Plant-production is determined by many production-factors. Each of these factors became subject of research-works through the years, still we state, that studying their interaction is even more important. For studying these interactions we set up a potexperiment, within that the direct effect and the interactions of four factors was inspected: soil, nitrogen-supply, nickel-loading and liming. Experiments were carried out on two soil types with extremely different characters: one was a chernozem soil with good fertility and buffering capacity, the other was a shifting sand soil with low humus-content and buffering capacity. Nitrogensupply and liming was added on two levels, while nickel on three within 12 combinations on each soil types. Plant production was cut two times within the vegetation period. The amount of production and dry matter was weighted, fractured and their element-content was measured by an ICP-detector.
Ca-content on the shifting sand soil was determined by all three factors, however the interaction between nickel-loading and liming was also significant. Nitrogen and liming increased Cauptake, that is due to appropriate nutrient-supply and improvement of a better pH-value. On the chernozem soil nitrogen and CaCO3 also increased the Ca-content. This is caused by a better nutrient supply and a higher amount of available Ca-ions.
On the shifting sand soil nickel content was increasing parallel to higher nitrogen-dosages. In presence of higher nickelamount the nickel-content of plants was also increasing, still according to liming, this increment was different. On the chernozem soil nitrogen a nickel increased Ni-uptake. However, liming also had a positive effect on Ni-content, that can be explained by the high amount on colloids in the soil, the adsorption of Ni-ions on them and in presence of liming material the replacement of Ca-and Ni-ions. 
The potassium-content on the shifting sand soil was different in each liming-combination. In combinations without nickel the potassium-content of limed and not limed combinations was on the same level. In not limed combinations by adding nickel potassiumcontent was increasing, while in limed combinations no change was observed. On the chernozem soil by adding liming material the amount of uptaken potassium was decreasing, that is due to the antagonism between Ca- and K-ions.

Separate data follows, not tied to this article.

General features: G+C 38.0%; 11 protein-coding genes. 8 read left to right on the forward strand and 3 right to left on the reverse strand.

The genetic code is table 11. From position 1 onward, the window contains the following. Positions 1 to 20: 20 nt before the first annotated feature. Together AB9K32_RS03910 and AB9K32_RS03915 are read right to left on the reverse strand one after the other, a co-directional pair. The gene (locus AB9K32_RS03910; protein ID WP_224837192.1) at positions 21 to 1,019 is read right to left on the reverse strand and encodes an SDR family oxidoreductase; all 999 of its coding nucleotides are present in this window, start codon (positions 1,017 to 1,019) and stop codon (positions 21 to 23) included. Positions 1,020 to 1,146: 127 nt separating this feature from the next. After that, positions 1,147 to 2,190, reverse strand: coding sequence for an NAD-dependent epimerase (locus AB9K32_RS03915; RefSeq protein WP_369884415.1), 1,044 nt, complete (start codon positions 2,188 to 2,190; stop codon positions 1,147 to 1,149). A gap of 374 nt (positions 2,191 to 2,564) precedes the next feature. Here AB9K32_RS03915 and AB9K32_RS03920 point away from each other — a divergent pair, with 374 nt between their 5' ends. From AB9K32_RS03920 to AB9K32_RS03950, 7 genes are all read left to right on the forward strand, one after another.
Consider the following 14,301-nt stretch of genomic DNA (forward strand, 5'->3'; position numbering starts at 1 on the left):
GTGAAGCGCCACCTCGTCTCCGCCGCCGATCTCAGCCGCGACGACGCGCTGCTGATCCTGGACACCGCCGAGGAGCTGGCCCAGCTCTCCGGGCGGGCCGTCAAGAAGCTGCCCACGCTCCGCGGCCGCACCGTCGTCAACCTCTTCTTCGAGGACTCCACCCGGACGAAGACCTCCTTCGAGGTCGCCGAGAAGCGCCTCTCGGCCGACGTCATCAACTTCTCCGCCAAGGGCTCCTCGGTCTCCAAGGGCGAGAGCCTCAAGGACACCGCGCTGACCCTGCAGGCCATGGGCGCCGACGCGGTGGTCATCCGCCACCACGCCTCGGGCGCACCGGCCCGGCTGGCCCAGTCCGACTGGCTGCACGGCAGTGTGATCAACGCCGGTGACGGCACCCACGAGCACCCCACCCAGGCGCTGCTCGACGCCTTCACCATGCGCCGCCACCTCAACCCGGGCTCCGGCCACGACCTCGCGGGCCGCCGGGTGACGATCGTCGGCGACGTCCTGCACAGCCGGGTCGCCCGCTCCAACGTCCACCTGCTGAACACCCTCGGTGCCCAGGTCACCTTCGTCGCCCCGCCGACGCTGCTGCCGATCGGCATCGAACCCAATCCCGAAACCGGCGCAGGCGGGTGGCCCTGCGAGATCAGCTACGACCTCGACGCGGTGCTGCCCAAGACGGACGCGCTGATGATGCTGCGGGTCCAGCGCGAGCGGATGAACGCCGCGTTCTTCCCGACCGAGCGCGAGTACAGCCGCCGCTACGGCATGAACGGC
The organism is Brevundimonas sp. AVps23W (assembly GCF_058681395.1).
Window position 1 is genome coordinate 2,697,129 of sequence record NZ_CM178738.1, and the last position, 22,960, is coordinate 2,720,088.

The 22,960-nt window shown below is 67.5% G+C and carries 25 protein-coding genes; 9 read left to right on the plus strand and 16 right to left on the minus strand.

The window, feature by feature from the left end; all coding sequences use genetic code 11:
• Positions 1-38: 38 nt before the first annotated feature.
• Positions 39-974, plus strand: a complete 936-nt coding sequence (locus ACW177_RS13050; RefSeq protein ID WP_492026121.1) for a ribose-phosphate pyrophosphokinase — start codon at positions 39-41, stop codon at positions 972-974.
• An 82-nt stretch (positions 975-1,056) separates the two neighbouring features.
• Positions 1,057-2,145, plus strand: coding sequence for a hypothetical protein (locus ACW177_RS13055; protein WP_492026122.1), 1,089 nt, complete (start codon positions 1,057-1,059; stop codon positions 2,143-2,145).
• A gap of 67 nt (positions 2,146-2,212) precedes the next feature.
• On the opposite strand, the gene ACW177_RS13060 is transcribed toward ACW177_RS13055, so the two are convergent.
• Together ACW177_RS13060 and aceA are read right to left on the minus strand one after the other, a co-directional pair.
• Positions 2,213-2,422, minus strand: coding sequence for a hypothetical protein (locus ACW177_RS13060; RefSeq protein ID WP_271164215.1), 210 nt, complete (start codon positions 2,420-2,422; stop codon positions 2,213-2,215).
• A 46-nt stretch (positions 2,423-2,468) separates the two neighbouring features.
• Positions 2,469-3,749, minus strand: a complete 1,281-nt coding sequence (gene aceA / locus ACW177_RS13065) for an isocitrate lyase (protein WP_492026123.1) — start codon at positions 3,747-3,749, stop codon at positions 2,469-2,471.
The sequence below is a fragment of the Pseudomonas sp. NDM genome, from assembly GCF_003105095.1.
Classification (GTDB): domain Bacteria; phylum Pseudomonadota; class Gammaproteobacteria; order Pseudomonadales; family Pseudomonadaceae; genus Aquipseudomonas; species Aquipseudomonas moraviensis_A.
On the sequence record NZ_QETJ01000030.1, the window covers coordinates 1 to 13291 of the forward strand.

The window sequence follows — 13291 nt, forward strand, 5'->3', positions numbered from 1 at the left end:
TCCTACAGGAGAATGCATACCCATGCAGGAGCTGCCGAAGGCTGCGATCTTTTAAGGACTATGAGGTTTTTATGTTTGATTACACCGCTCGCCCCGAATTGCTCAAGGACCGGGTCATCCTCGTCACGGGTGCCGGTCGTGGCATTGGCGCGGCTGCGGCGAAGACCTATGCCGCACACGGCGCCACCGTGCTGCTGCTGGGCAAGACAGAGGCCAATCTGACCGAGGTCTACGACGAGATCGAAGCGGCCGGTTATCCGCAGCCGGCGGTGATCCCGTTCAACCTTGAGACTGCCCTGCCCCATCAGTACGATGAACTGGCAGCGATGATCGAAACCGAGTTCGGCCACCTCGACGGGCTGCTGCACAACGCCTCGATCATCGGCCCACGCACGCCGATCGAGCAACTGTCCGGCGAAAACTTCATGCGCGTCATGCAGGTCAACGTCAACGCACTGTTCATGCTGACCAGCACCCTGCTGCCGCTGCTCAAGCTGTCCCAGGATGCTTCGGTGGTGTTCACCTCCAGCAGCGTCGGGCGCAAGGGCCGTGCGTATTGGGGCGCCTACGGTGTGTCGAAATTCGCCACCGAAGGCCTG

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Spatial Relationships Between pH and Vegetation Pattern in an Area Contaminated with Heavy Metals
140-143

It is not possible to gain information on the risk factor representing the bioavailability and the mobility of the contaminants only on the basis of their total concentrations. Especially, in case of heavy metals, which can be charaterised with very different chemical forms and their mobil and mobilizable parts are determined by complex balances highly sensitive to the changing environmental conditions. Considering mine tailings, however, the toxic elements are basically in ore forms having low adsorption capacity, thus the heavy metal ion concentration in solution is governed mainly by the pH conditions. In Gyöngyösoroszi, the spatial distribution of the total heavy metal concentrations as well as that of pH values determining the bioavailable part of the toxic elements were estimated and by mapping the vegetation pattern, relationship was analysed among the total Zn, Cu, Pb and As concentrations, the pH and the species present. Results show that the presence of the certain plant species is highly determined by the pH on the mine tailing material, the highest vegetation density was found where the bioavailability of the toxic elements were considered the smallest as a result of the neutral pH. As a result, high diversity could be found even in places where the total zinc, copper, lead and arsenic concentrations were extreme. In addition, plant species could be identified, which are tolerant to toxic elements and present even if the pH is low and the bioavailable part of the heavy metals is relatively high.